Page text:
Electromagnets to deflect space radiation from astronauts

by Win Wenger, Ph.D.
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As simple and as obvious as it sounds.

We just can’t get enough mass weight up there to protect human beings from solar flares, Van Allen belt radiation, and other forms of lethal radiation in space. Charged particles continue to sleet through everything — and everyone —we send up there, while Earth’s atmosphere, and Earth’s magnetic field, protect us from harm down here.

The Van Allen belts exist, incidentally, because of Earth’s magnetic field. Radiation is trapped into circuits there because Earth’s magnetic field has deflected it to there. Eventually the radiation follows the magnetic line of force down into the atmosphere near the poles, often to become an aurora borealis. Pretty there, but cumulatively lethal to exposed humans up there.

Yes, if we could get enough weight mass up there, and get it all in one place, the mass shielding could afford protection. Even so, if it all had to be in one place, what would be the point of space development? We want to be out there all around, pursuing many different explorations and endeavors. So it seems unaccountable that those of our brilliant space scientists and engineers who are concerned with protection from space radiation have only been thinking in terms of mass shielding — probably a good demonstration of the power of mind-set to blind even the brightest among us from the obvious.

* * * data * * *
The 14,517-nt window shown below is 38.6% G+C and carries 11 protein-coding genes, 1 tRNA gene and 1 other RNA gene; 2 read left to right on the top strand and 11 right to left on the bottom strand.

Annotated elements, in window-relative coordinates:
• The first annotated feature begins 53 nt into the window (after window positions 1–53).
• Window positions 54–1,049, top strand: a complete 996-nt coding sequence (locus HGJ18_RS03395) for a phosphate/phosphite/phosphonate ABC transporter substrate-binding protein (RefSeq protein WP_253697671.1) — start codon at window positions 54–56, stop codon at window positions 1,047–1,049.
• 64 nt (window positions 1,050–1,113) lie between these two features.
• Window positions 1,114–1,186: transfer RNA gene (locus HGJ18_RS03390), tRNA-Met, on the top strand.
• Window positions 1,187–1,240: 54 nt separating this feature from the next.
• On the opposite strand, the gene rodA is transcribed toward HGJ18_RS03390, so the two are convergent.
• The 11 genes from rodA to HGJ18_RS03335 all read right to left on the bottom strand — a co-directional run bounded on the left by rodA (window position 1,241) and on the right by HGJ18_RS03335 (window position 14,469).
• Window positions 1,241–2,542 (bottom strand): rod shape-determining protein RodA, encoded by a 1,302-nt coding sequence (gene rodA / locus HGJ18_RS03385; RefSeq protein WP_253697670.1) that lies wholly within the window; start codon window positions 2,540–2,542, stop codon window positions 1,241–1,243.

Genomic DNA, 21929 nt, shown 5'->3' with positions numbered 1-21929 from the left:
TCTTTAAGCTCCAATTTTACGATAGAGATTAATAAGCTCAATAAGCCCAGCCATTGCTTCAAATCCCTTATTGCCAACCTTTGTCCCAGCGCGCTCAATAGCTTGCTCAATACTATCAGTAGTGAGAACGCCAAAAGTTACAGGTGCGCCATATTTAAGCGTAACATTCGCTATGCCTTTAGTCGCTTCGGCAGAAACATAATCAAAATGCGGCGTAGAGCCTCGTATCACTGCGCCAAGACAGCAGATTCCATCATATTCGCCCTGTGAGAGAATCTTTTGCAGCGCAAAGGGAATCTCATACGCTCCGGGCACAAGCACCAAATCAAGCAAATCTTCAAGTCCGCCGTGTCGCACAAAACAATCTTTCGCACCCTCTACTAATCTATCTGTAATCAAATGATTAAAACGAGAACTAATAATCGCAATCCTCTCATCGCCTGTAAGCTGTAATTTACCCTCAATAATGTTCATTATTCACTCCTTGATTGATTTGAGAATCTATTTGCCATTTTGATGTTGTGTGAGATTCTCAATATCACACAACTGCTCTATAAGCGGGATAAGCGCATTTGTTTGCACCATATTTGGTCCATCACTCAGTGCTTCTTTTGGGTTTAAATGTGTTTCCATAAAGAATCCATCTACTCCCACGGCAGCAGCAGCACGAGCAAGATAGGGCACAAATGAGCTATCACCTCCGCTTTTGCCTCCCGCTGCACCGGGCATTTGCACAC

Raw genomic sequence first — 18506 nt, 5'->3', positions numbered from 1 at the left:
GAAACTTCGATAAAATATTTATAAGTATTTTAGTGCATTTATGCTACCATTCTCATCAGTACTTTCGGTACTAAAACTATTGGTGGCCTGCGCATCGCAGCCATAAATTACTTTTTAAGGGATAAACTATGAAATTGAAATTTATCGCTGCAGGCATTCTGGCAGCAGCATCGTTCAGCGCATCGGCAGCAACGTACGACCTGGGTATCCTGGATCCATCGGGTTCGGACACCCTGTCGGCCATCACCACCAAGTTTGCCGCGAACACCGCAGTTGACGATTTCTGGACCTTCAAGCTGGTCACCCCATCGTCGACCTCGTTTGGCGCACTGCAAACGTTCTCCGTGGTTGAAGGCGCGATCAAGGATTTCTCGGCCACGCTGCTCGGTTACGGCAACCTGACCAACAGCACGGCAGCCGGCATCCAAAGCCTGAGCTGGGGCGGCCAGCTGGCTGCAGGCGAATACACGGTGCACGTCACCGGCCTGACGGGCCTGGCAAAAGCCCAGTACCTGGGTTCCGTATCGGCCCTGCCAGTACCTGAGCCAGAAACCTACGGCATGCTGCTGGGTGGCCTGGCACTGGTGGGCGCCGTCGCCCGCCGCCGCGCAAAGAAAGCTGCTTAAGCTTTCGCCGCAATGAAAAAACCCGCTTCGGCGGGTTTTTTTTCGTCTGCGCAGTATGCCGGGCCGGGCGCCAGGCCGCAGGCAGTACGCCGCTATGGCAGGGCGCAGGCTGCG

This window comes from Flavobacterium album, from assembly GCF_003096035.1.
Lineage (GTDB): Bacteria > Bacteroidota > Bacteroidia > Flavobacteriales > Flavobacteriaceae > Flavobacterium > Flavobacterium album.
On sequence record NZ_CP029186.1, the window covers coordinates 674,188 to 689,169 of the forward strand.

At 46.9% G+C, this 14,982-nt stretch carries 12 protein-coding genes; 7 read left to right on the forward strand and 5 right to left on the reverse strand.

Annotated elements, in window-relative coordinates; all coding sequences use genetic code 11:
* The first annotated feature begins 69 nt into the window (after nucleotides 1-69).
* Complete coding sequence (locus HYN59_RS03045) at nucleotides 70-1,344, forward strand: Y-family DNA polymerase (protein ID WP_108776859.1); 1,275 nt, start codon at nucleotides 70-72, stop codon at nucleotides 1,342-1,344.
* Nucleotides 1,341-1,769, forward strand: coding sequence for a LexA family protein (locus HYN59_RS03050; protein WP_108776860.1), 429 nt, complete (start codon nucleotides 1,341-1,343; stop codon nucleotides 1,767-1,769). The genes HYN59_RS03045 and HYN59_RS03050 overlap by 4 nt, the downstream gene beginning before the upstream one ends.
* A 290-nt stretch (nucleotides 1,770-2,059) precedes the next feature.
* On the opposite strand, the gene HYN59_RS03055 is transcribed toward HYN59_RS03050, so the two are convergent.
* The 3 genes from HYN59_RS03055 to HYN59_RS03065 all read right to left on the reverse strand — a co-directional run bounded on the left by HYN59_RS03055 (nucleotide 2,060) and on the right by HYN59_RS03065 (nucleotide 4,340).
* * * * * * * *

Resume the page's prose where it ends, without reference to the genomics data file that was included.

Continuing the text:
Coils of wire carry electricity (in this case DC, Direct Current, a la battery, instead of AC, the alternating current you get by plugging into a socket in your livingroom wall). They can be very light in weight. Mount or suspend such coils at appropriate distance from the capsule, shuttle, station or ship, mainly upstream in the ongoing or anticipated flow of radiation. Charge up and you have a magnetic field, deflecting the flow of charged particles away from vulnerable human beings and payload.

A few engineering details remain, such as how to maintain the coils properly positioned at the appropriate distance and position relative to what they are shielding, but, basically, it’s that simple. Basically, it’s that obvious.

Anyone reading this know someone in the space industry?


What I suggest here next is no invention of mine. Indeed, it has been featured for a half century in thousands of SF stories and films. But it seems a bit odd that we’ve been developing our enormous technology and sets of equipment for coping with effects of long-term weightlessness in space — and accepting considerable damage to human bodies nonetheless there — when simple centrifugal force could supply the g-force equivalent necessary to keep human beings healthy.

At its simplest: have capsule or station in two pods, not one, bound together for launches, maneuvers or re-entries, but once into orbit or trajectory, paid out on tethers and set to rotating around their common center at a speed and distance whose centrifugal force equals one Earth gravity. Cancel the spin and reel the two pods back together for maneuvers (though our computers by now are likely up to the task of moving the two pods in tandem if they were still separate). With three or more pods you add some stability, so laser-sighted computer-directed steering and positioning jets won’t have to work as hard at maintaining relative positions in the spin. Much more stable still is the rotating wheel space station familiar to SF buffs.

Aside from oesteopathic costs to human health which such rotating systems would avoid, to this untutored eye it seems that the engineering and science and payload cost would be a lot easier and simpler if we decided to put the right spin on this topic.

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